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MassChallenge Awards $1M to 16 Startups Across IT, Cleantech, Retail, and Healthcare (Also Some Words of Wisdom from Steve Case)

Xconomy Boston — 

It was a packed house at the MassChallenge finals last night in Boston’s Seaport District. Business luminaries such as Desh Deshpande, Steve Case, Josh Boger, Brad Feld, and Greg Bialecki were in attendance. And Boston mayor Tom Menino kicked things off by emphasizing that, especially compared with other innovation clusters around the country, “what Boston has is brainpower.”

Case, the co-founder of AOL and chairman and CEO of Revolution, stole the show early. A few gems from his keynote:

—“Big companies mostly play defense. Entrepreneurs create the future of this country…They are, in some sense, American heroes.”

—When Case was an undergrad at Williams College, he applied to Harvard Business School: “They rejected me…No donations headed that way!”

—In the early days of AOL, Case entered an Inc. 500 national competition: “I lost to Outback Steakhouse. The Bloomin’ Onion kicked my butt. So I redoubled my efforts to make AOL the best performing stock of the ‘90s. Which is more than Outback Steakhouse can say.”

—“Think big, and think bold…There’s way too much incremental thinking. The real change [comes from] bigger bets that are harder and take longer. Err on the side of thinking big instead of miniaturizing.”

But the real stars on this evening were the 26 MassChallenge finalists who gave one-minute pitches for their companies. Nobody tried anything particularly daring or unusual in their presentations—which is too bad, because the final awards had already been decided, so they had nothing to lose. Their pitches were pretty conventional (and polished for the most part) spiels for their companies. One of my takeaways is, once you’ve seen enough of these presentations, you can tell most of what you need to know in one minute.

In the end, four startups won $100,000 each, and 12 startups won $50,000 each. The companies were refreshingly diverse in terms of their focus, but there were lots of familiar names; some of the finalists previously have received startup awards or other financing around town. They include Ksplice (winner of the MIT $100K last year), Sproxil (winner of a MITX technology award this year), Aukera (MIT $100K finalist this year), OsComp (MIT clean energy prize finalist this year), Locately (raised seed funding last month), and Zyrra (currently closing a financing round).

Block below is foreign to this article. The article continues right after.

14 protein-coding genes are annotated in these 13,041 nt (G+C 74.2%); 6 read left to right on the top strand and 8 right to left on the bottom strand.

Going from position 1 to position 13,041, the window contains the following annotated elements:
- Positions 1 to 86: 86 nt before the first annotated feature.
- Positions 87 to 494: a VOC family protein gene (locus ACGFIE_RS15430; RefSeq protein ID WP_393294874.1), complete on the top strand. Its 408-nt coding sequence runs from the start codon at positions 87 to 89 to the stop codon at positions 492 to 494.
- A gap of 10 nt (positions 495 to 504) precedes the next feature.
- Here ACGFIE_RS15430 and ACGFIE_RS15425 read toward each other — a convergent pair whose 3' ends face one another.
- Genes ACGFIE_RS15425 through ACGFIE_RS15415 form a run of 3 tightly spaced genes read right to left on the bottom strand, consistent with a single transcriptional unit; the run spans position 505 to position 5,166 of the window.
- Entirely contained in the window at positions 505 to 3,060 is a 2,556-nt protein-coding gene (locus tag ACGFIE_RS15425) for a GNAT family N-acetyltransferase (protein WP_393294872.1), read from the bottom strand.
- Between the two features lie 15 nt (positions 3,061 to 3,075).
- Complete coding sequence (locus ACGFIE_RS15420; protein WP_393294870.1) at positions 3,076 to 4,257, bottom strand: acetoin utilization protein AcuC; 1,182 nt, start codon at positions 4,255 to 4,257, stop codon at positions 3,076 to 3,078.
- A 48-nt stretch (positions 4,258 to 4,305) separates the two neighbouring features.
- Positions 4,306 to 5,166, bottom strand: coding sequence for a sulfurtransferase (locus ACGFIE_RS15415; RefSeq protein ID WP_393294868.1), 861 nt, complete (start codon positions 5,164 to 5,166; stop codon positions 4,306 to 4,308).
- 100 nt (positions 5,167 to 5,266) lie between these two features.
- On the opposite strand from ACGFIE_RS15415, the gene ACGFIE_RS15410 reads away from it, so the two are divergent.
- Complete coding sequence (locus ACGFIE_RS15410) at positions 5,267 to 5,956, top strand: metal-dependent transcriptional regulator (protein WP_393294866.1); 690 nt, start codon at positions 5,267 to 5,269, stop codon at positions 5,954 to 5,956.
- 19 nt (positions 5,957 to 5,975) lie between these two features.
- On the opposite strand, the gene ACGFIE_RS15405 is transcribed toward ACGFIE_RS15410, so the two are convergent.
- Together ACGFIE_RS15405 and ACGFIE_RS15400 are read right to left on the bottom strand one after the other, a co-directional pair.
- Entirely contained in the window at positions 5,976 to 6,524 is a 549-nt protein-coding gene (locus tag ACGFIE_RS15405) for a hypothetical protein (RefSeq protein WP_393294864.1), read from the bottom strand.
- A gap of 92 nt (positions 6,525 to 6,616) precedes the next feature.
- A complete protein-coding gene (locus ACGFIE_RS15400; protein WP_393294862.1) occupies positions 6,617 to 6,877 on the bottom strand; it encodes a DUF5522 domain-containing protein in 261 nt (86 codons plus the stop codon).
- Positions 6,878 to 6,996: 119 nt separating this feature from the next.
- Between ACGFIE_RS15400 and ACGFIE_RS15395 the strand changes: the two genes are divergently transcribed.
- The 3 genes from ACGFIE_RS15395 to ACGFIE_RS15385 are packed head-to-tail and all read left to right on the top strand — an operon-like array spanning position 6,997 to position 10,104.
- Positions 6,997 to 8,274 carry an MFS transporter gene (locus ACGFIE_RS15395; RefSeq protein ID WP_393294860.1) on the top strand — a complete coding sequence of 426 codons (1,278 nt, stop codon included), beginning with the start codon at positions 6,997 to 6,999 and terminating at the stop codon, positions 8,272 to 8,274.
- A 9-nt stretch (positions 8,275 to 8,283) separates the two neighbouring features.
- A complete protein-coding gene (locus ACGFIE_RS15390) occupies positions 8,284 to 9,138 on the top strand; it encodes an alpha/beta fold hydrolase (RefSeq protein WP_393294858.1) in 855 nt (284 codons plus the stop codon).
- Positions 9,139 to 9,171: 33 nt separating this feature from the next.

Here’s the complete list of all 26 finalists; tweet-like descriptions of what they do based on their one-minute pitch; and the amount of money they won (if any). Congratulations to all—let’s keep this competition and mentorship program going strong.

3Play Media—interactive, searchable transcripts and closed captioning for video search ($50K)

7Solar Technologies—greener heating and cooling system for buildings

Abroad101—like TripAdvisor for study-abroad reviews ($50K)

Architexa—-analyzes code and helps developers understand complex software

Aukera Therapeutics—early-stage therapy for Lou Gehrig’s Disease

BrassMonkey—turning smartphones into videogame controllers like the Wii remote

Embed.ly—turns links into embeddable URL previews of video, text, or images (sort of the inverse of Bit.ly)

Energesis Pharmaceuticals—therapeutics to combat obesity and diabetes ($50K)

JoyTunes— interactive videogame to help people learn to play musical instruments

Ksplice—making rebooting obsolete for system administrators ($100K)

Locately—turns mobile phone data into insights for market research, retailers, and transit authorities ($100K)

Novophage—greener, non-toxic alternatives to bleach and antimicrobials

OsComp Systems—natural gas from marginal wells, more efficient compressor system ($50K)

OsmoPure—“clean water in a pinch,” using a special filter ($100K)

Pearl’s Premium—ultra low-maintenance lawn seed that grows slowly and needs no chemical fertilizer ($50K)

RelayRides—car-sharing service for neighbors, wants to “reinvent the wheels” ($50K)

Relay Technology Management—provides real-time data to biotech companies and other organizations to improve drug development

Rentabilities—Amazon.com for renting stuff, everything from a kayak to a slip-and-slide ($50K)

Samanta Shoes—“Give a woman a great pair of shoes and she can conquer the world.” Luxury shoes in hard-to-find sizes ($100K)

ScholarPro—matches up high-school students with private scholarships for college ($50K)

Seeding Labs—reclaim used lab equipment to enable world-class science in the developing world ($50K)

Sproxil—using cellphones to protect against counterfeit drugs

StorageByMail.com—provides access to warehouse space as an alternative to self-storage ($50K)

Symmetric Computing—“supercomputing for the masses” ($50K)

ViThera Laboratories—genetically engineers bacteria that produce drugs in your gut to fight bowel disorders

Zyrra—computer-aided design of custom-fit bras. “Let’s face it, if the bra-wearing population is happier, the rest of us will be happier.” ($50K)

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